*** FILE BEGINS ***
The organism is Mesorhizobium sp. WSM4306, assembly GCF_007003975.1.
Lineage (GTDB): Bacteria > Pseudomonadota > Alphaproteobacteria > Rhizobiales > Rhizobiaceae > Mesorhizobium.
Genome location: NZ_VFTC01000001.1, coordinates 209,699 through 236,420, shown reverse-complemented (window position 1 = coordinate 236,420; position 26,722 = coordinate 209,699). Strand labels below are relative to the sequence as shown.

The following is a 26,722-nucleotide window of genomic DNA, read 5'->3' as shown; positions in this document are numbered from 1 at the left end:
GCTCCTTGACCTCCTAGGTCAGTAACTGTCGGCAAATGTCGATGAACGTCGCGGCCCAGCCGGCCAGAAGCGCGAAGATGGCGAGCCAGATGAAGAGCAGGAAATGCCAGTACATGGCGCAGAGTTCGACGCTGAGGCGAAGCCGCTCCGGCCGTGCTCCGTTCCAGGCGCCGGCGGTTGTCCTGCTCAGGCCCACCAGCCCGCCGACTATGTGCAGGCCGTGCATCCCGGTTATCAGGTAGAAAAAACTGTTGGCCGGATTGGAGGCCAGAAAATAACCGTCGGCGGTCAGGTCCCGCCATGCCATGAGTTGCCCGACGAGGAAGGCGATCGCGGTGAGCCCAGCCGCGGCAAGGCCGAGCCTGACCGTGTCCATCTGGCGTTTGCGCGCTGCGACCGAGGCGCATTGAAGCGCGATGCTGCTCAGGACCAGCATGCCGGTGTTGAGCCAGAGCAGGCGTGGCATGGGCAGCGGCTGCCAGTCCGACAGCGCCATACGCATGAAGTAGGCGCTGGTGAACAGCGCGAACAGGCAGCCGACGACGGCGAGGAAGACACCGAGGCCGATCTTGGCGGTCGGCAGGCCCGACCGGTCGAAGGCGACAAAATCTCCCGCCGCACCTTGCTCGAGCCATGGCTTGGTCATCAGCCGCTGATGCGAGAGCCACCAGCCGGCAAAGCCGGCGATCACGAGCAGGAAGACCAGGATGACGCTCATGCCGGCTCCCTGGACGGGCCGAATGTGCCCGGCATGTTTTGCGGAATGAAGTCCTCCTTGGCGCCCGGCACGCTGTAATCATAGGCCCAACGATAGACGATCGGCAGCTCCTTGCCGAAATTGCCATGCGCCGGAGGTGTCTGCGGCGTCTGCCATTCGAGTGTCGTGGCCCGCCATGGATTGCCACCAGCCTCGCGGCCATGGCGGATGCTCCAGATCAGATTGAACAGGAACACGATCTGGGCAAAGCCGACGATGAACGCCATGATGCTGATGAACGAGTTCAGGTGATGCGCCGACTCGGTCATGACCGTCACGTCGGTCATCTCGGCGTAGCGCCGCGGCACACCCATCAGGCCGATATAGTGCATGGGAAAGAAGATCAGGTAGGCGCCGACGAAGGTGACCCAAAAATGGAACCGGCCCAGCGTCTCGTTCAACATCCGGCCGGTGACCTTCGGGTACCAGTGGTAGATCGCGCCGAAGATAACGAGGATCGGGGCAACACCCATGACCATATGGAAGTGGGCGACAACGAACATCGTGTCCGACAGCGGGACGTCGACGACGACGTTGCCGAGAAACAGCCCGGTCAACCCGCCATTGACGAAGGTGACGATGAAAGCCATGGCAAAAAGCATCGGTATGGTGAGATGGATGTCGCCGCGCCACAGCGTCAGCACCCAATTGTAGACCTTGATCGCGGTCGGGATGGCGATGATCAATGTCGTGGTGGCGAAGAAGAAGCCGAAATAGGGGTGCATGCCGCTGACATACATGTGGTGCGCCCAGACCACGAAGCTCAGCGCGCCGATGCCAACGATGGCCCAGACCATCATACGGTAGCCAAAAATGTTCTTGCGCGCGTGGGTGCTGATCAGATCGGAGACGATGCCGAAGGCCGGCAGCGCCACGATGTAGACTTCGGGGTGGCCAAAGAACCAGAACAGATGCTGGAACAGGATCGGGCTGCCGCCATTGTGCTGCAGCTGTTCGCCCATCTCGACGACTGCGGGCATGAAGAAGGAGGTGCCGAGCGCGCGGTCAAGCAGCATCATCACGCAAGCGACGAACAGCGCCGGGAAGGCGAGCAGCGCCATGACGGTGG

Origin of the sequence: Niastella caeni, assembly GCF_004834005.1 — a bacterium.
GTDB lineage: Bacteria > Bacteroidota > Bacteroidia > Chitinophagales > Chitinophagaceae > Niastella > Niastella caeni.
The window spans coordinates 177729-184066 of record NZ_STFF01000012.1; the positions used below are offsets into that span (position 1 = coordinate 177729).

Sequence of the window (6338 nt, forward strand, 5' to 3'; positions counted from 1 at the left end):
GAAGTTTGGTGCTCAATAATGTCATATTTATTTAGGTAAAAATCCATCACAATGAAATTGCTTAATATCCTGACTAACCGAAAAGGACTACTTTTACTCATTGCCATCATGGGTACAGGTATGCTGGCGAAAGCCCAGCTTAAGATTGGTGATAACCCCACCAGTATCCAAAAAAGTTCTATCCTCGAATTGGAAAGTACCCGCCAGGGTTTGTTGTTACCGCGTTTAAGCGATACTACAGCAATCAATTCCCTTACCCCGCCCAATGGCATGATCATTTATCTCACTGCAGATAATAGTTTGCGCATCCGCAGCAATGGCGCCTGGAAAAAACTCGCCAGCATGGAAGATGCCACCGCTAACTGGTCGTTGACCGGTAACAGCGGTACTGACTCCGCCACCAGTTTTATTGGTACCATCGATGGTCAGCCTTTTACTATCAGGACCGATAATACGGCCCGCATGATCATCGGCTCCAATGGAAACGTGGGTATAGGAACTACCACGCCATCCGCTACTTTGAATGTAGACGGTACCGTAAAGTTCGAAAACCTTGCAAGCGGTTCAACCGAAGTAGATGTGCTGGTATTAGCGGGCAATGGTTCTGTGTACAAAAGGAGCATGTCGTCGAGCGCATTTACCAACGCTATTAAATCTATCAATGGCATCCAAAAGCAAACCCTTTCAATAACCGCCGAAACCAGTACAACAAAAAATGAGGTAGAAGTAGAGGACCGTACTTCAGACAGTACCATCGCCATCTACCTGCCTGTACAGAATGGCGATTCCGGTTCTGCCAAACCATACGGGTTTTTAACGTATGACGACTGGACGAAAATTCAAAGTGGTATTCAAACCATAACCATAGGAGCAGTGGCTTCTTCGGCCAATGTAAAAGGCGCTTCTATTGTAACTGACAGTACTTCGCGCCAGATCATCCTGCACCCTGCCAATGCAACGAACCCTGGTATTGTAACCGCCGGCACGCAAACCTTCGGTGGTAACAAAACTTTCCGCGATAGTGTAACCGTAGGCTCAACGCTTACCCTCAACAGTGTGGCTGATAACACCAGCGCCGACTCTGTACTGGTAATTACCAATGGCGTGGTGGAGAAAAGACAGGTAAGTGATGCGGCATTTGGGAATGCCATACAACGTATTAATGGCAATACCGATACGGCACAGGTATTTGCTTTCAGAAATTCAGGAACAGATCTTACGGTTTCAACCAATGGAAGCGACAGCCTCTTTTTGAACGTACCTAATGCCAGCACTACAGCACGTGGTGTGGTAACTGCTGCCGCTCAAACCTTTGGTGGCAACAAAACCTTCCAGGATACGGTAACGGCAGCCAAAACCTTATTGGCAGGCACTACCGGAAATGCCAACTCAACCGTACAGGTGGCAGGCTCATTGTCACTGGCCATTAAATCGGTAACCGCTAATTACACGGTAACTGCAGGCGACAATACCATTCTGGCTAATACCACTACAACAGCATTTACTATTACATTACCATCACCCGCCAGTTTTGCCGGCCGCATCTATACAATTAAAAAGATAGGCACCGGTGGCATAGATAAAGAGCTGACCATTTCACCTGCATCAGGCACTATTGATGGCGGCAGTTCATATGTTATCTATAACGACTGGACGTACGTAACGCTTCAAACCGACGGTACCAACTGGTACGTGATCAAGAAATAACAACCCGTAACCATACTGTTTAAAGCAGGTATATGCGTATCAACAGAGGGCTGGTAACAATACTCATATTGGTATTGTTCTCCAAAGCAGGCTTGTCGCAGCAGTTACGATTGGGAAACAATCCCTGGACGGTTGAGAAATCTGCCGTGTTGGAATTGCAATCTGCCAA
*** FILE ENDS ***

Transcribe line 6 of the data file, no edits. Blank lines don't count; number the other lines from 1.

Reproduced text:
Origin of the sequence: Niastella caeni, assembly GCF_004834005.1 — a bacterium.